It was right after ringing in the New Year that I got my wisdom teeth removed. Trapped in my house with virtually all my friends gone and a cheek the size of a golf ball I did what most millennials do in their free time – I binge-watched an entire TV series. That is when I stumbled upon RuPaul’s Drag Race. As soon as the opening began to play I was hooked, not only was the show funny and entertaining but it also revealed the true artistry and talent it takes to succeed as a successful drag queen, while still drawing attention to the many transformative emotional experiences drag produces for these queens.
A few episodes in I managed to convince my mom to sit down and watch it with me, and although she was delighted and fascinated by it she still had some confusions surrounding what drag was. So she asked me, what was the difference between being trans and being a drag queen? Answering this was tricky because although drag traditionally defines these as two separate entities, we all know that one’s relationship with their gender identity is completely unique and personal to them, and is often connected to other aspects of their life. The best answer I could supply her was that drag is a social commentary on gender and is a way of idealizing the female form through performance and self-expression; whereas being trans is about a physical and emotional connection to that gender – but that the two can and do cross over very easily.
This was a statement that I assumed was generally understood throughout the drag community, especially now that more drag queens are proclaiming their trans identities. So to hear the LGBTQ+ rights icon and pioneer of mainstream drag, RuPaul, express that he felt differently about this, it struck a chord with many people, myself included. In an article originally released on The Guardian, RuPaul stated, “You can identify as a woman and say you’re transitioning, but it changes once you start changing your body. It takes on a different thing; it changes the whole concept of what we’re doing.” To hear RuPaul declare this soon after Peppermint, a finalist on season nine of the show who made the bold move of coming forward with her trans identity on one heartfelt episode seemed hypocritical at the least. Soon after making these comments RuPaul also released a tweet comparing hormones to performance-enhancing drugs, which only led him to receive even greater backlash from his fans and the LGBTQ+ community. Although he did eventually apologize, the implications of his statement run much deeper than a simple tweet can express, they reveal the true stigma that exists for trans people – even within their own community.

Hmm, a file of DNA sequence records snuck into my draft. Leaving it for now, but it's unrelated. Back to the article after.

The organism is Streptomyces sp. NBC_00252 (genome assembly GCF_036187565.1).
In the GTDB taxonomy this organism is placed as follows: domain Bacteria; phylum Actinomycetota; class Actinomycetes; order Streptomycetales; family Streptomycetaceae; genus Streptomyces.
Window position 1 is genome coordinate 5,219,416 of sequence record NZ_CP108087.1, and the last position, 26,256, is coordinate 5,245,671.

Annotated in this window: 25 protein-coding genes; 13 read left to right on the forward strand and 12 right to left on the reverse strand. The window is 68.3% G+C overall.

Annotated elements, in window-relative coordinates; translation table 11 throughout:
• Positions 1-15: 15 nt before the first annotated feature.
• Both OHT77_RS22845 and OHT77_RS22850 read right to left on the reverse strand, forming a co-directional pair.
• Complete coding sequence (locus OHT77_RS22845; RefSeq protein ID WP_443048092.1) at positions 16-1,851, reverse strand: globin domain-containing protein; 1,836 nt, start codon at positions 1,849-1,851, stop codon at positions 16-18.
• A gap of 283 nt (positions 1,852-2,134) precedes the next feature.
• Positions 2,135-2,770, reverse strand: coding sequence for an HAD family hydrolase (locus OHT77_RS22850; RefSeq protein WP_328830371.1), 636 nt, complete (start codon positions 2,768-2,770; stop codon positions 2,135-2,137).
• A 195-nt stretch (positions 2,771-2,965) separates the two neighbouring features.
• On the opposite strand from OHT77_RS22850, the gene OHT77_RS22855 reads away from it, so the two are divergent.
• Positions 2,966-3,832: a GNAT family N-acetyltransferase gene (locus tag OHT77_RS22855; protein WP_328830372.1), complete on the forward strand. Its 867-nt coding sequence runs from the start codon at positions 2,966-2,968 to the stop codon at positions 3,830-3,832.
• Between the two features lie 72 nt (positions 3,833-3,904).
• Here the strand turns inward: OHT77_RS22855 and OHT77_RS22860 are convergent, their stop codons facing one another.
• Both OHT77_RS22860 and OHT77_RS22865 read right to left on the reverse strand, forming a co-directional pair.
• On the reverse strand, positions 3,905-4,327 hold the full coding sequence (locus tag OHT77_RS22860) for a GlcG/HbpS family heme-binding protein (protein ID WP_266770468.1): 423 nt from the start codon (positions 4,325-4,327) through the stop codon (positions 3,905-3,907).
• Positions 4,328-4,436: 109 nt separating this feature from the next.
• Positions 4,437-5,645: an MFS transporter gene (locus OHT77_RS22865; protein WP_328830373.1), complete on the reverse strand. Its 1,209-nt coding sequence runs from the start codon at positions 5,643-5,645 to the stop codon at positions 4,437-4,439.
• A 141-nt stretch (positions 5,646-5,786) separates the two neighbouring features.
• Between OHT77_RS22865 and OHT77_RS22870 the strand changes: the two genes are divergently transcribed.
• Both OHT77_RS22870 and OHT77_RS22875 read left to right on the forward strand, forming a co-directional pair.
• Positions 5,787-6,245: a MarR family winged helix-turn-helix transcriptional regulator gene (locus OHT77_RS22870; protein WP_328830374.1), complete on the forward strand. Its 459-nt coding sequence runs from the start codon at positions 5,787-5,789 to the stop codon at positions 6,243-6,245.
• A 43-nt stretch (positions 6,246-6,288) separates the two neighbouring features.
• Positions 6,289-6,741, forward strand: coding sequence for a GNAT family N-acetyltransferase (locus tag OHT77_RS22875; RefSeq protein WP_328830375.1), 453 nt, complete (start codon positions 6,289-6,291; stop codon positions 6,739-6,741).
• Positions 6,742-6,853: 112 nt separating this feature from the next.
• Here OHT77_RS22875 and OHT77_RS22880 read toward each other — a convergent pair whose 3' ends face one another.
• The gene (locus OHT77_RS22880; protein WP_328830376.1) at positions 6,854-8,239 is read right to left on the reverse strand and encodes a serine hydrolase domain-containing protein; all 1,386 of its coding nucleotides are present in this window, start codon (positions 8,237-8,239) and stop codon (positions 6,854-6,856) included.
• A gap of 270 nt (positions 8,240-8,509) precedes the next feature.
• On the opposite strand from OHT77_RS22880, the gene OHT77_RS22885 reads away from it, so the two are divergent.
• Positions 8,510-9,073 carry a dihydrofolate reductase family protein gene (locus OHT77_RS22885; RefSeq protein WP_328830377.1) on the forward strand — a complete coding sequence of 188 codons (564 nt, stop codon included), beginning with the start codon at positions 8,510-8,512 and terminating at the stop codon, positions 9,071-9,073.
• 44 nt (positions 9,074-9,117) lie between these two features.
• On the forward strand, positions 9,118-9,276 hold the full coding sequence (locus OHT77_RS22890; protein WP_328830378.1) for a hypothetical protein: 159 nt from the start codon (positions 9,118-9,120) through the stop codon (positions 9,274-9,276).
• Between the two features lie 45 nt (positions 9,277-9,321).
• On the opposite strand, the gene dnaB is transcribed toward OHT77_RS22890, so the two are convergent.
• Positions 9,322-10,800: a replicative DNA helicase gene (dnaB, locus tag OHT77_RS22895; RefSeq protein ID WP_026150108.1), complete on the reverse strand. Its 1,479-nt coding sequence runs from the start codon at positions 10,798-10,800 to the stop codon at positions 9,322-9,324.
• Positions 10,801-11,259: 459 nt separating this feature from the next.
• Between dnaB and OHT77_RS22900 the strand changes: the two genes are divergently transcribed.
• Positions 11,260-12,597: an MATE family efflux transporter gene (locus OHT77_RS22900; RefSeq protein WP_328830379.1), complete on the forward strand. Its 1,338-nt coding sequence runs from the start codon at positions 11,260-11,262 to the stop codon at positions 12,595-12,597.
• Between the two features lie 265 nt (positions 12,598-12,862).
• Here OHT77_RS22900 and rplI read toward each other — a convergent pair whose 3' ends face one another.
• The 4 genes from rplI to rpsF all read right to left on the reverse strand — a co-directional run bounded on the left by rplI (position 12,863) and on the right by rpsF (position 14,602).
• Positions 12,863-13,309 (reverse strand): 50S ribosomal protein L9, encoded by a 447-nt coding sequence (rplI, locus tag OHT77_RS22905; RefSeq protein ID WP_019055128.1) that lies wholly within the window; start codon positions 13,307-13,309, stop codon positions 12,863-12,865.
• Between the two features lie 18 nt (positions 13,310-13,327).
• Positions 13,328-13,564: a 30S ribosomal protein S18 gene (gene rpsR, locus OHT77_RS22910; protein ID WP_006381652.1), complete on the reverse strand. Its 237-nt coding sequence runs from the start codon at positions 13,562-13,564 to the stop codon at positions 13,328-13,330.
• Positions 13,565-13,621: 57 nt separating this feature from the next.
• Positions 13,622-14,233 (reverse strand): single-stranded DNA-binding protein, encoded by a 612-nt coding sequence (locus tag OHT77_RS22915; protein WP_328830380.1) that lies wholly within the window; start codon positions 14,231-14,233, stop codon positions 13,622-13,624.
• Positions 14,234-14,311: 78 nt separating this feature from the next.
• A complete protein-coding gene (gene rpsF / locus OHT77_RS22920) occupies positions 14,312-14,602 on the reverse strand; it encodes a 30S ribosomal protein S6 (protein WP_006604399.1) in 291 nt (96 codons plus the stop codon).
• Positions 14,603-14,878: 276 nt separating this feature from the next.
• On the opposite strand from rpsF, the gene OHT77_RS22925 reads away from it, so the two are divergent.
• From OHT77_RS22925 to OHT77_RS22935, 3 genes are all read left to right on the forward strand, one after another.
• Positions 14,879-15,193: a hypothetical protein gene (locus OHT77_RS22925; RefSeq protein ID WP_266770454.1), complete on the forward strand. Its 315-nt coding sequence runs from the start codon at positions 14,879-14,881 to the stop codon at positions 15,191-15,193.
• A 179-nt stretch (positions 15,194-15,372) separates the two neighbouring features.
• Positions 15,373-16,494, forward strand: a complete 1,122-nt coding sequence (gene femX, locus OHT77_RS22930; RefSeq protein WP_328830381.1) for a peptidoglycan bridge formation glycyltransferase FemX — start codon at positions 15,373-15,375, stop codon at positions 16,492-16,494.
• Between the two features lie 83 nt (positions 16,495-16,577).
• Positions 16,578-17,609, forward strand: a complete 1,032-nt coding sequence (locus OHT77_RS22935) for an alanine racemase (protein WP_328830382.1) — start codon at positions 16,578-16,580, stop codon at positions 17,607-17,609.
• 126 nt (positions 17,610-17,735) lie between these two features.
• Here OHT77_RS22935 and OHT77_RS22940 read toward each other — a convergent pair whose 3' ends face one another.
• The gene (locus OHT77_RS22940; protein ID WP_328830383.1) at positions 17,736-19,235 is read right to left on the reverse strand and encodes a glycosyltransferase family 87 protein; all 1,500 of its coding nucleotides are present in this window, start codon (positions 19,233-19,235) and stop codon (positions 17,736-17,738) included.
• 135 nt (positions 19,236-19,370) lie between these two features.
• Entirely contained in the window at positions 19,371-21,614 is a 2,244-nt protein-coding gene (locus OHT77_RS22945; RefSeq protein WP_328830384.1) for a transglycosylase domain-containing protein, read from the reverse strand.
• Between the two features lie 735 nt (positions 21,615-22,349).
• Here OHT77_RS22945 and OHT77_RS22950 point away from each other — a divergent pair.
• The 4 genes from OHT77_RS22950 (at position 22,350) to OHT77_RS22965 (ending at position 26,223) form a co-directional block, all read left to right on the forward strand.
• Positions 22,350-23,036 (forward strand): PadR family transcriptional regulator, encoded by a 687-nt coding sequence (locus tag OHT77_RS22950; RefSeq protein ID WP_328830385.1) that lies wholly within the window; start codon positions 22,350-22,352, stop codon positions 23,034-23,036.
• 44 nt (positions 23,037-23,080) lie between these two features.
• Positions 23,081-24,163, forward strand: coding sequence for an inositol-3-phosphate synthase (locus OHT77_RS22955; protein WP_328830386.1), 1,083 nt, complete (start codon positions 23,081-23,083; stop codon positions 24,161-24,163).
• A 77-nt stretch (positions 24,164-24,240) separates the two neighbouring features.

RuPaul’s backlash against the trans community uncovers just how set in tradition drag is to him. For RuPaul and many other older drag queens, they feel that drag has always been a certain way, and that this custom is what defines drag. But what many of the more modern drag queens have come to understand is that drag is no longer just about rejecting male stereotypes. With the social and political upheaval that has occurred over the course of drag history, drag has transformed into a whole new type of societal rebellion and self-expression. Drag queens are no longer confined to one type of drag, they are allowed and encouraged to reinvent drag by displaying what drag means for them. This has lead to the formation of a whole new lineage of drag personas, many of which do not fit the conventional “rules” of drag. And with the growing popularity of drag kings, it prompts the question: why do gender and drag have to be connected? If drag’s original purpose was to serve as a positive outlet for members of the LGBTQ+ community to rebel against the oppression they faced in mainstream society, restricting it to certain gender limitations goes against the true core of the movement.